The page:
There was this guy I was friendly with in college whose name was Joe. One day I saw him in the cafeteria and I said, “Hey Joe. Where you goin’ with that gun in your hand?” He didn’t say hello back, but just looked at me with utter confusion, slightly disturbed. “Huh?” he said. I hung my head and sighed. “No, you’re supposed to say, ‘I’m goin’ down to shoot my old lady; I caught her messin’ around with another man.’” More confusion, and his voice rose about an octave and a half. “HUH??” But I saw him a few more times in the coming weeks, and said the same thing to him each time. Eventually he got it. Around the 4th time, he responded, “Oh wait, I know this! Umm… I’m goin’ to shoot my woman, ‘cause…” He took a few seconds with a look of deep concentration on his face. “’Cause she was cheatin’ on me!” He looked like a 7th grader that just won the spelling bee. “Close enough,” I said with a smile.

The casual violence of the lyrics is indicative of the blues, a low-class, grimy and common type of music from its origins onward. And Jimi’s version is blues all the way, with an electric twist. His voice lends itself to the material creating a unique synergy. The criminal story told is made vaguely more disturbing by Jimi’s at once lazy and intense tone. His improvisational “and that ain’t too cool…” gives me a little shiver even to this day.

As flip as Jimi is about murder in “Hey Joe,” that attitude is turned on its head on “Foxey Lady.” This is probably the heaviest and most powerful track on the entire record; how appropriate that it’s saved for the guttural, visceral sensations of physical and sexual attraction. In “Foxey Lady,” Jimi’s a roaring tiger, stalking his prey with absolute certainty that it will be his. This song is all id; the entire inflection, both lyrically and musically, is “I want you, and I will HAVE you.” Even for the blues, this is pretty startling.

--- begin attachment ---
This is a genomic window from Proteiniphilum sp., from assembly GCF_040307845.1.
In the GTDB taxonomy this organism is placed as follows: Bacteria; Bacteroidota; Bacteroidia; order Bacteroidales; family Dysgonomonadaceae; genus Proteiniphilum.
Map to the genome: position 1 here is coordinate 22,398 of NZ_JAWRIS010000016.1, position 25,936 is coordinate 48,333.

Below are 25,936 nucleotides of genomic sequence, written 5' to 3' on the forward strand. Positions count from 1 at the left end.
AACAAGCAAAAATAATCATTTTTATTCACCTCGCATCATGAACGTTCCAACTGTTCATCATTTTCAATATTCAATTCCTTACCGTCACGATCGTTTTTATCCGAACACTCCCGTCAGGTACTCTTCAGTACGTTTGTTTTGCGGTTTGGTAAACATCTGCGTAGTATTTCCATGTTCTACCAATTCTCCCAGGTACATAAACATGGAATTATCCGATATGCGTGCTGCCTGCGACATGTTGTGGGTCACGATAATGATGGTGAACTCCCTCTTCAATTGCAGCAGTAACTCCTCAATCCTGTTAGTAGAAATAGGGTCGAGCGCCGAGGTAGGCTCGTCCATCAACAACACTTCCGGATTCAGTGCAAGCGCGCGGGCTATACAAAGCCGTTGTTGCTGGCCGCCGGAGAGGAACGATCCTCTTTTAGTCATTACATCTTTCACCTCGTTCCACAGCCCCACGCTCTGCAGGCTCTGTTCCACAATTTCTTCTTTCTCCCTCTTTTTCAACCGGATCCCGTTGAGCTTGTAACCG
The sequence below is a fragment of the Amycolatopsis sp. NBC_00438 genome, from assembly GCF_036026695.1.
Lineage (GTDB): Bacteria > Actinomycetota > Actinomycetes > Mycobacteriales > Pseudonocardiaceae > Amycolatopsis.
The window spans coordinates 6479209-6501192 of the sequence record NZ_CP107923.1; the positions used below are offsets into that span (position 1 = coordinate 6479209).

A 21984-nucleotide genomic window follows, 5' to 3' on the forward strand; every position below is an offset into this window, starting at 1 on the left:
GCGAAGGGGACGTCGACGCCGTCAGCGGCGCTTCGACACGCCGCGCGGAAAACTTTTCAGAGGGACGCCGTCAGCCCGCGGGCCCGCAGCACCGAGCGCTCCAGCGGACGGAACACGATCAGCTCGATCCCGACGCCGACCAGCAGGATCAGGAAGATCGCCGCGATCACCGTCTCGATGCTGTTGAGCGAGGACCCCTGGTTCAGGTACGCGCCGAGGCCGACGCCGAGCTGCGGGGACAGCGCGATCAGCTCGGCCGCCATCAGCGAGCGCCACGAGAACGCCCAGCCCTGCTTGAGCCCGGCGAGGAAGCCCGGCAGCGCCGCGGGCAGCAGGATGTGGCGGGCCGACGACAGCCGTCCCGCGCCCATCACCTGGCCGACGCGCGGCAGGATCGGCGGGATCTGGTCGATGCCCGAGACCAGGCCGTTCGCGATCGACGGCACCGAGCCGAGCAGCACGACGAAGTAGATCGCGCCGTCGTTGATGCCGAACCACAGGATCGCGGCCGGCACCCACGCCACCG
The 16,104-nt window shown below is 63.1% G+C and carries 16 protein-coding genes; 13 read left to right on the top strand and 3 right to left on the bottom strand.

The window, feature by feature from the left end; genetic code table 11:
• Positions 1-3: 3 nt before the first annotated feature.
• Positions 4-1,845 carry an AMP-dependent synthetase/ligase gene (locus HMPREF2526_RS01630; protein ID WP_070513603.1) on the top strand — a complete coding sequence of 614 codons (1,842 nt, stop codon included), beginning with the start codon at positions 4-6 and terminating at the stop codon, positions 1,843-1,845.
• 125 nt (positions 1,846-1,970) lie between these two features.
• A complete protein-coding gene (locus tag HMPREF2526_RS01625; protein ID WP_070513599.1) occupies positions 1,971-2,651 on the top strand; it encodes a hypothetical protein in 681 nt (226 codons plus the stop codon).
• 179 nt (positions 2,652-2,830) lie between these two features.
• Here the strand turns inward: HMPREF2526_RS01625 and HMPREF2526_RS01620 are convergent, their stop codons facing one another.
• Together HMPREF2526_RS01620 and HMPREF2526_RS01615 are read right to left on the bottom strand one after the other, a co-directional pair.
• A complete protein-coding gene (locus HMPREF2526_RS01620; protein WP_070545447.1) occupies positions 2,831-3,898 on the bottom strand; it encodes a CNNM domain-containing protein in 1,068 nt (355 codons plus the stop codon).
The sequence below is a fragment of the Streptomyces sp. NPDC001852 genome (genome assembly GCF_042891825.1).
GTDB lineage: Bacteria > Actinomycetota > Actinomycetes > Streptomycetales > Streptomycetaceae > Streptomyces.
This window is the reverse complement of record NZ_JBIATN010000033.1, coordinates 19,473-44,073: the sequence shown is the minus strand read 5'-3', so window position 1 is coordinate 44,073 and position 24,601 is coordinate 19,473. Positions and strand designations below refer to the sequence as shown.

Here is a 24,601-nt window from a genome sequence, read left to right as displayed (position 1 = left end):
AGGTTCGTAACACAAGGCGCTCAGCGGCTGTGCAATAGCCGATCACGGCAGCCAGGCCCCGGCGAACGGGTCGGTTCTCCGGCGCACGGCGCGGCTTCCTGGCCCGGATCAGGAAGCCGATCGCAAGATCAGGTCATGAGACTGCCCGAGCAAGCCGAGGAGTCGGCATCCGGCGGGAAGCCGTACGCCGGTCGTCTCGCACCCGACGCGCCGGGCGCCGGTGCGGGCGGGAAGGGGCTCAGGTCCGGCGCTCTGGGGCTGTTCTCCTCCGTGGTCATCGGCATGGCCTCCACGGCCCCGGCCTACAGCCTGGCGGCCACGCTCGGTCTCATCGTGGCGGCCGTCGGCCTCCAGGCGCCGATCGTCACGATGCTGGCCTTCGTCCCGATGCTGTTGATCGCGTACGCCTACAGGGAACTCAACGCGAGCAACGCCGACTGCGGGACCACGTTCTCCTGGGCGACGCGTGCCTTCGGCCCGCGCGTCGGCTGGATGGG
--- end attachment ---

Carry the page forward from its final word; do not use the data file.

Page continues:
“Love or Confusion” is a fairly straight-forward song about the bewilderment that overtakes a person when they embark on a romantic relationship. The real prize here is that Jimi creates a “drone” that would make Lou Reed proud. The tonic played on an electric guitar just once is sustained by the loop of feedback created by the distortion; it goes on so long that there is no end in sight. It’s commonly said that one note played for 35 minutes with feeling is better than the fastest and most technically excellent notes played in a dead and mechanical way. If you can’t understand that concept, just listen to “Love or Confusion” and you’ll get it.

Jimi’s approach, while most commonly like that of a wild animal, is not one-dimensional. There are a few moments of tenderness, made even more poignant by the sharp edges of the rest of the album. “May This Be Love” is nothing more than a love song, unabashed in its message, yet poetic enough to avoid seeming maudlin. I’m constantly taken by surprise by this song, especially wedged between “Love or Confusion” and “I Don’t Live Today,” the latter of which ends with a swirling sonic chaos over which Jimi intones “there ain’t no life nowhere…”

Mitch Mitchell, Jimi Hendrix, Noel Redding

Right after “I Don’t Live Today,” a moment of aggressive hopelessness, we’re treated to another softer song, on which Jimi proves his mastery of this type of material as well as the hard stuff. Not many artists since him were able to shift so effortlessly between these two extremes. “The Wind Cries Mary,” apparently inspired by a Curtis Mayfield riff, reveals a poet’s heart. Something as mundane as an argument with his girlfriend about her cooking can produce this type of response; for a poet, anything can be a source of inspiration, from a sunrise to a fingernail clipping.